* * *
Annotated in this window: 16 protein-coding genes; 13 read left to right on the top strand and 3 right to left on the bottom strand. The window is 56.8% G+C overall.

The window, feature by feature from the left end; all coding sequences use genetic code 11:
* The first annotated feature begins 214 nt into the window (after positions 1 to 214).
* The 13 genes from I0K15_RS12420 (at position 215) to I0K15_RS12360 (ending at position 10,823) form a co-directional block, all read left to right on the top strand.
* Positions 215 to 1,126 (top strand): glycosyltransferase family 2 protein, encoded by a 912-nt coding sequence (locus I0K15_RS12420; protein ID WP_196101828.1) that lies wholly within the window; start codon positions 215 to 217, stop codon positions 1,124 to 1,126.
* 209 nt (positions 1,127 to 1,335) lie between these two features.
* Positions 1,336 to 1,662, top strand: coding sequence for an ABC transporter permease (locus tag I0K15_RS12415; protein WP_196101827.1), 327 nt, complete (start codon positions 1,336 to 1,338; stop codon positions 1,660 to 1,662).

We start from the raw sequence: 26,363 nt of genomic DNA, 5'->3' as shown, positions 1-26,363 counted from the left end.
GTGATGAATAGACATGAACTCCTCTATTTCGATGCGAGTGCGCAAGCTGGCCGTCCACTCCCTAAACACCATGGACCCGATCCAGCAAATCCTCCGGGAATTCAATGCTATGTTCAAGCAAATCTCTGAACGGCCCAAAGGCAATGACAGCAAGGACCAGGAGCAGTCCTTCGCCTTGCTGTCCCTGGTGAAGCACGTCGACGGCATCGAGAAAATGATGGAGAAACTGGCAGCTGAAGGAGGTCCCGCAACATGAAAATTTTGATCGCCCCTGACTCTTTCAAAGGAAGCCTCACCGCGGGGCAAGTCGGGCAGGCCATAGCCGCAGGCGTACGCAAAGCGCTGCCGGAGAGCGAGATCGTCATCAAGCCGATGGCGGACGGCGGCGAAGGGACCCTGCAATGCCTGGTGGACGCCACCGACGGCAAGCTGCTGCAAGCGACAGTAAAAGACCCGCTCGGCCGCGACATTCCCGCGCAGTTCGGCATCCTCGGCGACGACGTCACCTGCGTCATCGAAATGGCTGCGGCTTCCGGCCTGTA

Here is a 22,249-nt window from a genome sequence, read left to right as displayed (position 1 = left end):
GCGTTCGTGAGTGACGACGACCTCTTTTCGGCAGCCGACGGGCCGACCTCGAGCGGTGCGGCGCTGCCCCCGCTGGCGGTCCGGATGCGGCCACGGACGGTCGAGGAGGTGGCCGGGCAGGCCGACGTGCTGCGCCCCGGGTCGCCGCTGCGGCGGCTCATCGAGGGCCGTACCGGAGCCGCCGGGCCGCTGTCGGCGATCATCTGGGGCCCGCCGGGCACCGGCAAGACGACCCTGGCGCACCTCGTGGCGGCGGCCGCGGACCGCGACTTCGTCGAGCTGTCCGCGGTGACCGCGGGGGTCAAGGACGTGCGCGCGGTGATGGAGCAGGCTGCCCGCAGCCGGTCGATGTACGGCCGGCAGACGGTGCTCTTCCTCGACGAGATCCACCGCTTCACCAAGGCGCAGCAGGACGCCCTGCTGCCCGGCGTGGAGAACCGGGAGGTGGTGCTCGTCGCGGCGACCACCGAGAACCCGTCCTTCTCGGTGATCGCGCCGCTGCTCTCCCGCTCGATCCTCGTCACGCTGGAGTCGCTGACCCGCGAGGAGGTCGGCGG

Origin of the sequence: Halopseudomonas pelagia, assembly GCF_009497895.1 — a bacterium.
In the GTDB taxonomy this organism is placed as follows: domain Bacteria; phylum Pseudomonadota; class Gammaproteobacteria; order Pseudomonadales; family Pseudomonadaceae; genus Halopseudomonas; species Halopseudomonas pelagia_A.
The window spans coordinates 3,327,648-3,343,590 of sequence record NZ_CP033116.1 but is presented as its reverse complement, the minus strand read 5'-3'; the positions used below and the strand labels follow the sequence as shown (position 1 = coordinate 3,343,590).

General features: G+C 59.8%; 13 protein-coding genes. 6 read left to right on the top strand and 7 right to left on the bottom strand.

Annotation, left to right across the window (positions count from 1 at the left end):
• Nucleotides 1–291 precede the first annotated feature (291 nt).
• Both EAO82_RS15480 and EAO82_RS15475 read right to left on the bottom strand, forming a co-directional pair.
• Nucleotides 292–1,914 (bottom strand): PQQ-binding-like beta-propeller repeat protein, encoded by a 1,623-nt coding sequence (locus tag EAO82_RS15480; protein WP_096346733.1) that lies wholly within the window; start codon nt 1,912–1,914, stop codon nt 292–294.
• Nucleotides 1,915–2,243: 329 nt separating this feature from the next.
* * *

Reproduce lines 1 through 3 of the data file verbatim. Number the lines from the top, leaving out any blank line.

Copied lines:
Annotated in this window: 16 protein-coding genes; 13 read left to right on the top strand and 3 right to left on the bottom strand. The window is 56.8% G+C overall.

The window, feature by feature from the left end; all coding sequences use genetic code 11:
* The first annotated feature begins 214 nt into the window (after positions 1 to 214).